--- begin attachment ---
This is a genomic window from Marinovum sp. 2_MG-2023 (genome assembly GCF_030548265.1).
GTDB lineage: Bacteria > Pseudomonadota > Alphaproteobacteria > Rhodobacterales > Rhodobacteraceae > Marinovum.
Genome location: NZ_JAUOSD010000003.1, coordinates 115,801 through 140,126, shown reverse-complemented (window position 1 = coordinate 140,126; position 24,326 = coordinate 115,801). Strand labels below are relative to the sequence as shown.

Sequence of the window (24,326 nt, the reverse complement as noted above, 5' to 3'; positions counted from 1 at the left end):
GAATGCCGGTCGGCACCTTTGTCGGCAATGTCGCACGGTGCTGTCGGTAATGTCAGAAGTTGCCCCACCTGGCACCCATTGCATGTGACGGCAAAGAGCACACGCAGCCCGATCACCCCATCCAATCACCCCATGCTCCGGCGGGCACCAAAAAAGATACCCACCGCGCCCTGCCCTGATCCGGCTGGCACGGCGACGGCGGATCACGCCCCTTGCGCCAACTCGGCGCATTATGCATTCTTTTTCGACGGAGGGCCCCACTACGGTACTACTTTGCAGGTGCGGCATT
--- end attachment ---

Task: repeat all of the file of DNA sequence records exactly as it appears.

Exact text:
This is a genomic window from Marinovum sp. 2_MG-2023 (genome assembly GCF_030548265.1).
GTDB lineage: Bacteria > Pseudomonadota > Alphaproteobacteria > Rhodobacterales > Rhodobacteraceae > Marinovum.
Genome location: NZ_JAUOSD010000003.1, coordinates 115,801 through 140,126, shown reverse-complemented (window position 1 = coordinate 140,126; position 24,326 = coordinate 115,801). Strand labels below are relative to the sequence as shown.

Sequence of the window (24,326 nt, the reverse complement as noted above, 5' to 3'; positions counted from 1 at the left end):
GAATGCCGGTCGGCACCTTTGTCGGCAATGTCGCACGGTGCTGTCGGTAATGTCAGAAGTTGCCCCACCTGGCACCCATTGCATGTGACGGCAAAGAGCACACGCAGCCCGATCACCCCATCCAATCACCCCATGCTCCGGCGGGCACCAAAAAAGATACCCACCGCGCCCTGCCCTGATCCGGCTGGCACGGCGACGGCGGATCACGCCCCTTGCGCCAACTCGGCGCATTATGCATTCTTTTTCGACGGAGGGCCCCACTACGGTACTACTTTGCAGGTGCGGCATT